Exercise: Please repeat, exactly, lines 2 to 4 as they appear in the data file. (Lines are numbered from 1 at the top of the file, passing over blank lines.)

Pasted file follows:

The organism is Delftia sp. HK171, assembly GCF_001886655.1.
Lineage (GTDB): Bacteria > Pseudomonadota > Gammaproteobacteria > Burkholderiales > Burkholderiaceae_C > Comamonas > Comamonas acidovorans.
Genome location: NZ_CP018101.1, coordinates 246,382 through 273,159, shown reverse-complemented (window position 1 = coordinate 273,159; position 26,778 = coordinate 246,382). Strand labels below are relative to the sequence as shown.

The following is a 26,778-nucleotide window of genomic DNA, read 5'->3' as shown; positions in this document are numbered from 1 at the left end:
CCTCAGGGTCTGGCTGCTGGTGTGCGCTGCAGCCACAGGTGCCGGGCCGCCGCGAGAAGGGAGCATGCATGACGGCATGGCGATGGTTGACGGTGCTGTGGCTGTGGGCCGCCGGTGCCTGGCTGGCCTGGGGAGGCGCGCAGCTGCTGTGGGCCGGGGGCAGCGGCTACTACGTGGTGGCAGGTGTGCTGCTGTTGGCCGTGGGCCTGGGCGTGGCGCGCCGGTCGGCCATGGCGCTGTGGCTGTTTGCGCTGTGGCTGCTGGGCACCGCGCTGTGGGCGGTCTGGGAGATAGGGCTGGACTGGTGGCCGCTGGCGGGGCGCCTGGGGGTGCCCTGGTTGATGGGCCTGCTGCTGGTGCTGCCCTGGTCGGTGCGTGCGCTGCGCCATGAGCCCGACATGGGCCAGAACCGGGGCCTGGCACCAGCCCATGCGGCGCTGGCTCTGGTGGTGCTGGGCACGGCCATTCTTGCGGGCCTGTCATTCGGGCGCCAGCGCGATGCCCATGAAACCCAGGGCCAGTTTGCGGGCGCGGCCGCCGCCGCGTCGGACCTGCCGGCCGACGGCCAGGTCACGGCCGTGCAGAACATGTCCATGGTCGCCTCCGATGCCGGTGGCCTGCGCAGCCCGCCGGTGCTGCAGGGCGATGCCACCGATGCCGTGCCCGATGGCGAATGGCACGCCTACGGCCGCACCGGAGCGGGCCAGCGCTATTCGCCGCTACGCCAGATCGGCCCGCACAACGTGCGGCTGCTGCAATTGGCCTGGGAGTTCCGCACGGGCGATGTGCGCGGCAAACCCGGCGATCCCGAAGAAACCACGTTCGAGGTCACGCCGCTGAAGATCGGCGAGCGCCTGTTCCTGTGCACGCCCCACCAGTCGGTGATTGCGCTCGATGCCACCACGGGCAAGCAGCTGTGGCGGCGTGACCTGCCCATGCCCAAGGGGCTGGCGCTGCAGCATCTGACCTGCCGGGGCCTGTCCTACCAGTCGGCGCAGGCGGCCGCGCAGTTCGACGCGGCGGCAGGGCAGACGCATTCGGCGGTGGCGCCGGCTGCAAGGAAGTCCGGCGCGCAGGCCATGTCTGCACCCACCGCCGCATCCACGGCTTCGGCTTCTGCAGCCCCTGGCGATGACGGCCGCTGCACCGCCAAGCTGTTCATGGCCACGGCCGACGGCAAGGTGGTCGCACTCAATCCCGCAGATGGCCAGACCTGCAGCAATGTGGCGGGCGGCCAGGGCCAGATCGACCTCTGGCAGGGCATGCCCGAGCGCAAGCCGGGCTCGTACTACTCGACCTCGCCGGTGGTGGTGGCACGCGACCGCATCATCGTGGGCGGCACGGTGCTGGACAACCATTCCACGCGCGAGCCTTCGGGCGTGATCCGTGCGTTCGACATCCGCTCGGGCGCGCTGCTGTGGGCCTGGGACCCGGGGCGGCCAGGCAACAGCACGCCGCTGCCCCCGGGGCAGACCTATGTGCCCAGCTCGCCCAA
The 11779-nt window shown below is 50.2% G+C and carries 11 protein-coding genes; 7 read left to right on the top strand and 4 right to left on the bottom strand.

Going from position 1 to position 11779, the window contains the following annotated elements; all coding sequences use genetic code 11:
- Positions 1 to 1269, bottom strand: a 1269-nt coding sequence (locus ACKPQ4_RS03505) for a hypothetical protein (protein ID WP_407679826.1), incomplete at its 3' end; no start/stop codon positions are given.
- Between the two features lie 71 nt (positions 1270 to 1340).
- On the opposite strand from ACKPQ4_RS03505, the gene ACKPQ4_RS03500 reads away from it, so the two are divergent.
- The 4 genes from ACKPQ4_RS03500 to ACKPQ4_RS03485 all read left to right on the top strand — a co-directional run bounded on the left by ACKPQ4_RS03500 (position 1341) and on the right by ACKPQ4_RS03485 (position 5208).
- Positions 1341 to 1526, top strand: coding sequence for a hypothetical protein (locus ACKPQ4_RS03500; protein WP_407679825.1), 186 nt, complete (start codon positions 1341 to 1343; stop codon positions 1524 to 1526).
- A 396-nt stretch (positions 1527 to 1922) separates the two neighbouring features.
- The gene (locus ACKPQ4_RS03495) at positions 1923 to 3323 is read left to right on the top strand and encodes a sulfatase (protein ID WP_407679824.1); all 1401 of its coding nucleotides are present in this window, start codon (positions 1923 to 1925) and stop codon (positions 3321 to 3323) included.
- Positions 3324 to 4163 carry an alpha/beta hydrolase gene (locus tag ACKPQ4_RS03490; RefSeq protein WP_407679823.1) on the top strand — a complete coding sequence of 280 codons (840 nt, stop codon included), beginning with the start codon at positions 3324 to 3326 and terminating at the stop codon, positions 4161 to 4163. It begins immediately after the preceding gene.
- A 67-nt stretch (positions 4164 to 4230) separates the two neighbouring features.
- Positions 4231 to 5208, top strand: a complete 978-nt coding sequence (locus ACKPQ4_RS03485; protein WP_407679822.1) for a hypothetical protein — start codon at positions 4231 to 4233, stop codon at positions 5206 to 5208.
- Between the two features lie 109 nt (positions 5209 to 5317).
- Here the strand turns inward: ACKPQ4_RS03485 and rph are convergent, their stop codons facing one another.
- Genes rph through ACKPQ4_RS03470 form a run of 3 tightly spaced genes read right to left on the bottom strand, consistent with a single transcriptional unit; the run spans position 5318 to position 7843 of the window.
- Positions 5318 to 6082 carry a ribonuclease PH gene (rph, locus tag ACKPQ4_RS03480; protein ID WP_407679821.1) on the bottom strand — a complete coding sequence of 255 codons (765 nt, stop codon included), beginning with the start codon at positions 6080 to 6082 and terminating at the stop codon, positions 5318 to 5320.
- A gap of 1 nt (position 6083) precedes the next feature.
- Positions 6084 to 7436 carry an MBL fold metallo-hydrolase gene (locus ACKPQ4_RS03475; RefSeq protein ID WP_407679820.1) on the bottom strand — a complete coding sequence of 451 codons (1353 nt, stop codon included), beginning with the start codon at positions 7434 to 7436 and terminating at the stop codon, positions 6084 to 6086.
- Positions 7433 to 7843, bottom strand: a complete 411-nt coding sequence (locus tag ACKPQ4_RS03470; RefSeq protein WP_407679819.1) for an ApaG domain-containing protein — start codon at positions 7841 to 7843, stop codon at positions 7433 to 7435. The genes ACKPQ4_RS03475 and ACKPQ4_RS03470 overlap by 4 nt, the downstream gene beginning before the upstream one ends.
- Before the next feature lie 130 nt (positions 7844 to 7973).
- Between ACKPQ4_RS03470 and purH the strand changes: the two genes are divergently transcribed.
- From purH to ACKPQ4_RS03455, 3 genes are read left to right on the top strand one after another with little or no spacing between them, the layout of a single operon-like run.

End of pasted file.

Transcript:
Lineage (GTDB): Bacteria > Pseudomonadota > Gammaproteobacteria > Burkholderiales > Burkholderiaceae_C > Comamonas > Comamonas acidovorans.
Genome location: NZ_CP018101.1, coordinates 246,382 through 273,159, shown reverse-complemented (window position 1 = coordinate 273,159; position 26,778 = coordinate 246,382). Strand labels below are relative to the sequence as shown.

The following is a 26,778-nucleotide window of genomic DNA, read 5'->3' as shown; positions in this document are numbered from 1 at the left end: